Usually producing tannic, earthy, high-alcohol wines, mourvèdre, which is believed to be Spanish in origin, is an important grape in the southern Rhône and Provence (it is used most characteristically in the wines of Bandol), in southeastern Spain (where it is called monastrell), in California (where it was originally planted under the Spanish name mataró), and in Australia, where it is bottled as a single varietal but also in GSM (grenache-syrah-mourvèdre) blends.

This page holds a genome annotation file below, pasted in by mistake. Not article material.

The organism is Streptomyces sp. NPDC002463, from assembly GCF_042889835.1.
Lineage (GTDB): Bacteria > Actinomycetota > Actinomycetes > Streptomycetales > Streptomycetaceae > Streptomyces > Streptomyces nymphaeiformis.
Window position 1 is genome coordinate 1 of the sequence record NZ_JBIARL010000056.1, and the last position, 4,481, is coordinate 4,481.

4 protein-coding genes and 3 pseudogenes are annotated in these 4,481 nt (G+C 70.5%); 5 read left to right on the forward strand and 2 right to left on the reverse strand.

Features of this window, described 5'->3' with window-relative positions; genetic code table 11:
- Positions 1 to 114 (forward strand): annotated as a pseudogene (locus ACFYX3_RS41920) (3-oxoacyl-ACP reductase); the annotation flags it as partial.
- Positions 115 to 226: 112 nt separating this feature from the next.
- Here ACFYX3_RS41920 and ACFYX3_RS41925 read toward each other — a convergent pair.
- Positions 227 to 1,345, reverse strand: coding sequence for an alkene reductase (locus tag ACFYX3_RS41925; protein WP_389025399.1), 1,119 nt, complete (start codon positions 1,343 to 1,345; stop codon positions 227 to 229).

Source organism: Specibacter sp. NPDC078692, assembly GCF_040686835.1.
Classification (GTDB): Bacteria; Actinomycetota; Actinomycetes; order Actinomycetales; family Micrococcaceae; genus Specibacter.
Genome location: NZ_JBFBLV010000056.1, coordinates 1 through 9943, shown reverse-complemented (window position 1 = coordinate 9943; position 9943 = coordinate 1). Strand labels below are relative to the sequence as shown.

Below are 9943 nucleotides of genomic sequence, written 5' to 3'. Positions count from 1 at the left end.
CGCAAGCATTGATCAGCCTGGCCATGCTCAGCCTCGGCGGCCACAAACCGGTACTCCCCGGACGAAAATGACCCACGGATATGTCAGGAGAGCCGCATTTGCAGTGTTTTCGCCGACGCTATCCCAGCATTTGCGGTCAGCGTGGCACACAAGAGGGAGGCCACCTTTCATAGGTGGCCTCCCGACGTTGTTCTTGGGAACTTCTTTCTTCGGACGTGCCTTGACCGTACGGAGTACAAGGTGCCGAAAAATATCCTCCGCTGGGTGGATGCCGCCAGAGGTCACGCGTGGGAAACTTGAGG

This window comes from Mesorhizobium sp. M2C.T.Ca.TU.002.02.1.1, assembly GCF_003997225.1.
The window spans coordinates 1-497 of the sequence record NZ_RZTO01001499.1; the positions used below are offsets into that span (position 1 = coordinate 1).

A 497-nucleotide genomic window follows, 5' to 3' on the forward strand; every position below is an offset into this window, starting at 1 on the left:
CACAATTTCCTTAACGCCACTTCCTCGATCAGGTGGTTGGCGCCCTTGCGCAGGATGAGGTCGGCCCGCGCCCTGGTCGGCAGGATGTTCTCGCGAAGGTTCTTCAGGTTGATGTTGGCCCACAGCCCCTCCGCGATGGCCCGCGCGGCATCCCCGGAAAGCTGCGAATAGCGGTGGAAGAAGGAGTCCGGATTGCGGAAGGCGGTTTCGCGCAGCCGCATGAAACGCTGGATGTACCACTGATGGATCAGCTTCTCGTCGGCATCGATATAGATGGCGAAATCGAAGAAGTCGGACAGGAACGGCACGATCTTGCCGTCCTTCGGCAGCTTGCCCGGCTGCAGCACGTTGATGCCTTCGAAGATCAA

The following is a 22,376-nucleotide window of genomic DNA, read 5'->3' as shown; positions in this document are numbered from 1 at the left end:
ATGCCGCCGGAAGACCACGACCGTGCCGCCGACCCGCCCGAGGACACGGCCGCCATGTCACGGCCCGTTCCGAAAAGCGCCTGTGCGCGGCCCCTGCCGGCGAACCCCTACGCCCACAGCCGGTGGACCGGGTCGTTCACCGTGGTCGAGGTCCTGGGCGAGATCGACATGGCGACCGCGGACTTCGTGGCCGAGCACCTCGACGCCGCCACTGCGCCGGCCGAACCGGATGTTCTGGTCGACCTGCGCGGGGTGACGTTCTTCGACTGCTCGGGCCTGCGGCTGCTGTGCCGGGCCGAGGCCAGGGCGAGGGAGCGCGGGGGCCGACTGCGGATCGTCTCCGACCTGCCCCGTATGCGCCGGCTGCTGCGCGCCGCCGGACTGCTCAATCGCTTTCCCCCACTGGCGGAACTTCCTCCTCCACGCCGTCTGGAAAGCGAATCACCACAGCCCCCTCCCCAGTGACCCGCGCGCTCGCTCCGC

Serve With

Roast meats and other simply cooked lamb and beef dishes, steaks and chops, barbecue, meat stews, wild game, wild mushrooms, pasta with meat sauce, and Cheddar- or Gouda-type cheeses.